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I need to iterate throug a 3 channel Matrix in the HSV color space and it's awfully slow. It takes about 2.5 sec.

cv::Mat img = cv::imread( "image.jpg" );
cv::Mat img32FC3;

img.convertTo( img32FC3, CV_32FC3 );
cv::cvtColor( img32FC3, img32FC3, CV_BGR2HSV );
int height = img32FC3.rows;
int width = img32FC3.cols;
cv::Size size = img32FC3.size();
if( img32FC3.isContinuous() ) {
  size.width *= size.height;
  size.height = 1;
size.width *= 3;
for( int i = 0; i < size.height; i ++ ) {
    float* ptr = img32FC3.ptr<float>(i);

    for( int j = 0; j < size.width; j += 3 ) {
        h = (ptr[ j ]);
        s = (ptr[j +1 ]);
        v = (ptr[j +2 ]);

cv::cvtColor( img32FC3, img32FC3, CV_HSV2BGR );
img32FC3.convertTo( img, CV_8UC3 );
imwrite("test.jpg", img );

The code above is adapted from the documentation of openCV where it states that it's performant. So I wonder how I can speed this up because 2.5 sec is really very very slow :(.

BTW: the image is 3744x5616 pixel

share|improve this question
Have you profiled it? Where does it take the most time? What is the intended purpose of those 2 for loops? IMO they do nothing. – Aki Suihkonen Oct 14 '12 at 7:30
Are you measuring the whole thing? What about those cv::imread('...') and imwrite? It should take some time to read/write and compress/decompress JPEG for big images like these. – detunized Oct 14 '12 at 7:44
Yes you are right, the for loop does not do anything (at the moment). I inted to calculate some things... - Now I have profiled it - you are right, reading and writing needs 1.2 sec and the for loop itself takes 0.6 sec... Is it possible to speed the loop up or is it the best I can do? – Maecky Oct 14 '12 at 7:59
Do you really need floating point matrices? If not, try to use another type. I presume it will be much faster... – Quentin Geissmann Oct 14 '12 at 8:27
Yes I thougt so, too but I need the full 360° of the H channel. And in CV_8UC3 I have only 180° according to the documentation... – Maecky Oct 14 '12 at 8:36
up vote 1 down vote accepted

Best chance to speed up is to parallelize the loop. OpenCV uses TBB as multithreading environment, you might want to check it. By the way, you dont need to do all your calculations about the size, etc. You already checked that your matrix isContinuous(), so you can get the pointer as float ptr = reinterpret_cast<float>( then your loop:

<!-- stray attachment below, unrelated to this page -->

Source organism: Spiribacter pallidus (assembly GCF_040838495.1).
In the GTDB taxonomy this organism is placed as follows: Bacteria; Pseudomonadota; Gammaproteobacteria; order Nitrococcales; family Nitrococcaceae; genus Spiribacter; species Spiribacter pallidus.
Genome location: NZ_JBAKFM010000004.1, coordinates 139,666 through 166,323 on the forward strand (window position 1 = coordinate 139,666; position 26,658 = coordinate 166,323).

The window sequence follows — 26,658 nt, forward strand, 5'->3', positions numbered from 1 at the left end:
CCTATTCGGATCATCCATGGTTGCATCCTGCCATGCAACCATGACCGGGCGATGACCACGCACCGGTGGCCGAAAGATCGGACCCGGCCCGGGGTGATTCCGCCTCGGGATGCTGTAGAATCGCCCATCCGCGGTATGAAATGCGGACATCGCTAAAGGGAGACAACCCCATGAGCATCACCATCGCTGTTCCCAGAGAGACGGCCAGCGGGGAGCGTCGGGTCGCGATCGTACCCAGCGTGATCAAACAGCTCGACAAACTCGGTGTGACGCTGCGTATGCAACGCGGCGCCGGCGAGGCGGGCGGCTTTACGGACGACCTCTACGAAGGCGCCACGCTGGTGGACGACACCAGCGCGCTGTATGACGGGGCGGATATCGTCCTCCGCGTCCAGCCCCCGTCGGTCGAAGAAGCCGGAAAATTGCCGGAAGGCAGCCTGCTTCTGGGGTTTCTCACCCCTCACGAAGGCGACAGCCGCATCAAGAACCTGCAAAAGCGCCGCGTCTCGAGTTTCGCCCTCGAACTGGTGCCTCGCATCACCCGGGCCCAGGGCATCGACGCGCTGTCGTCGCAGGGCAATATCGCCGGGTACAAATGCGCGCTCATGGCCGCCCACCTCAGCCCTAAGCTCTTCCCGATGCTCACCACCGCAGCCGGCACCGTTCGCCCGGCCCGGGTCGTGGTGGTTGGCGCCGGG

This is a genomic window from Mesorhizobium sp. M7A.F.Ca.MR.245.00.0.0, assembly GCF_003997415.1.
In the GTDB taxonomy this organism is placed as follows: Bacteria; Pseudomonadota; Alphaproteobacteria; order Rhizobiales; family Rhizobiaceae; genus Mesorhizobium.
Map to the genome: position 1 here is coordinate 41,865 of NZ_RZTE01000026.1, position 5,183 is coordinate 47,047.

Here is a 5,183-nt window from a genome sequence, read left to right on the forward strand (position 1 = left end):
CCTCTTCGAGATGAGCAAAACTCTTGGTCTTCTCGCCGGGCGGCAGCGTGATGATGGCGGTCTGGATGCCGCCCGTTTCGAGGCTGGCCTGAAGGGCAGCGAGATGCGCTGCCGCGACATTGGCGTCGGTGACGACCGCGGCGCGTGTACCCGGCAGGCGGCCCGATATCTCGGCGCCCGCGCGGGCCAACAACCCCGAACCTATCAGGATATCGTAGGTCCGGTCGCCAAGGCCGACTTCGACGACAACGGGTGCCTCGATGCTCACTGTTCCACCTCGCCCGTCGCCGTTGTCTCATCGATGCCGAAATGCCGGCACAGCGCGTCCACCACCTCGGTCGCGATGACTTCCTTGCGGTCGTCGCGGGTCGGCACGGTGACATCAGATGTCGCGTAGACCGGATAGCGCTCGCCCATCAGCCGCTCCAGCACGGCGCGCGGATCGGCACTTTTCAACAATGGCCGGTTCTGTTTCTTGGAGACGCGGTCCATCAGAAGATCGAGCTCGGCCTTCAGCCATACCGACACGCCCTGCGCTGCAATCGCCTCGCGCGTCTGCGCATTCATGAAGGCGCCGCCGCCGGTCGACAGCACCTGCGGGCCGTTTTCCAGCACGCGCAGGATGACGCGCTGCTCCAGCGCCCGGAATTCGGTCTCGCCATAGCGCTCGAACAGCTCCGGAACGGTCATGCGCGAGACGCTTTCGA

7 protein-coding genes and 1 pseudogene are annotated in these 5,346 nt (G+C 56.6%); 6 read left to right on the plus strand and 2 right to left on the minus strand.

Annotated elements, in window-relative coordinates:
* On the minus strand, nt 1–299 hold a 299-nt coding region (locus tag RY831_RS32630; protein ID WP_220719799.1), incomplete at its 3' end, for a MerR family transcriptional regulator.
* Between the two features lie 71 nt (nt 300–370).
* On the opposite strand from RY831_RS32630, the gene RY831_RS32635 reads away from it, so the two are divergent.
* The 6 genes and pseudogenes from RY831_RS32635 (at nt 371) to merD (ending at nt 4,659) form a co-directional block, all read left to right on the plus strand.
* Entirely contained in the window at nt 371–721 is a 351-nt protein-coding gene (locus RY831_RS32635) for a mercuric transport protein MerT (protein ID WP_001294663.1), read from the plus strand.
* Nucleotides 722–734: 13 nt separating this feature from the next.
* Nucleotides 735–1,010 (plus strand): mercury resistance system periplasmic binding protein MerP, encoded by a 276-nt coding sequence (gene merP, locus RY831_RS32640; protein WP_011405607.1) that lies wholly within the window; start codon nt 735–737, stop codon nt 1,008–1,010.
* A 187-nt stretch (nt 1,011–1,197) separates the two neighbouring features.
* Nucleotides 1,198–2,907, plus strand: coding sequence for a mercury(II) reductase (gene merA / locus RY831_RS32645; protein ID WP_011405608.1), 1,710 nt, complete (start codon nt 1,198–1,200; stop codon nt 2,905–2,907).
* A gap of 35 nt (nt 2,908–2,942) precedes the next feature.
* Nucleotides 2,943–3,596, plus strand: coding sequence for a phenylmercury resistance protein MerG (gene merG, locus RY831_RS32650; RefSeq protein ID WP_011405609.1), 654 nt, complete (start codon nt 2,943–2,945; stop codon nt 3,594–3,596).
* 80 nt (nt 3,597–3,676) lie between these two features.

for (size_t i = ; i < img32FC3.rows*img32FC3.cols; ++i, ptr +=3) {
  // do something
share|improve this answer
thanks, didn't know that – Maecky Oct 16 '12 at 14:16
This ptr += 3 could indicate bad practice, probably because the refman does not explain color images. There we use Vec3b (maybe in this special case Vec3f) as a type instead of <double>. – Barnabas Szabolcs Nov 7 '12 at 2:33

You should not directly access the data of a mat since sometimes it is not stored as you would expect. Check my answer here.

Another way is using the Mat iterator. According to the [opencv_tutorials.pdf, ver 2.4.2 pp. 89-92] it is slightly slower than the nested loops from my link. (For a large image you are 5% slower but note that they used just MatIterator, not the const one which can be further optimised by a nice compiler.)

MatConstIterator_<Vec3b> it = M.begin<Vec3b>(), it_end = M.end<Vec3b>();
for(; it != it_end; ++it)
  //do sth read-only otherwise use MatIterator_<Vec3b>
  b = (*it)[0]; 
  g = (*it)[1]; 
  r = (*it)[2]; 

<double> if grayscale, from ocv2.4.2 refman p19.

share|improve this answer
Thanks for your answer, but I'm a little bit confused now. I checked your other answer and there you stated that according to the manual the most efficient way is to access a matrix row first and then iterate through the cols. In the code above, you use MatConstIterator_ ... From my gut, I would go with the MatConstIterator, but I think it's time to compare these two methods to determine which is the fastest ;) – Maecky Nov 8 '12 at 13:41
I was wrong, corrected my answer, I hope it helped... if it did, can you please indicate? ;) Im interested in your performance tests, too! ;) – Barnabas Szabolcs Nov 8 '12 at 23:10
There are situations, where keeping a row and column count is essential. How will that be possible when iterating using MatIterator or MatConstIterator? – Subhamoy Sengupta Mar 9 '14 at 20:34

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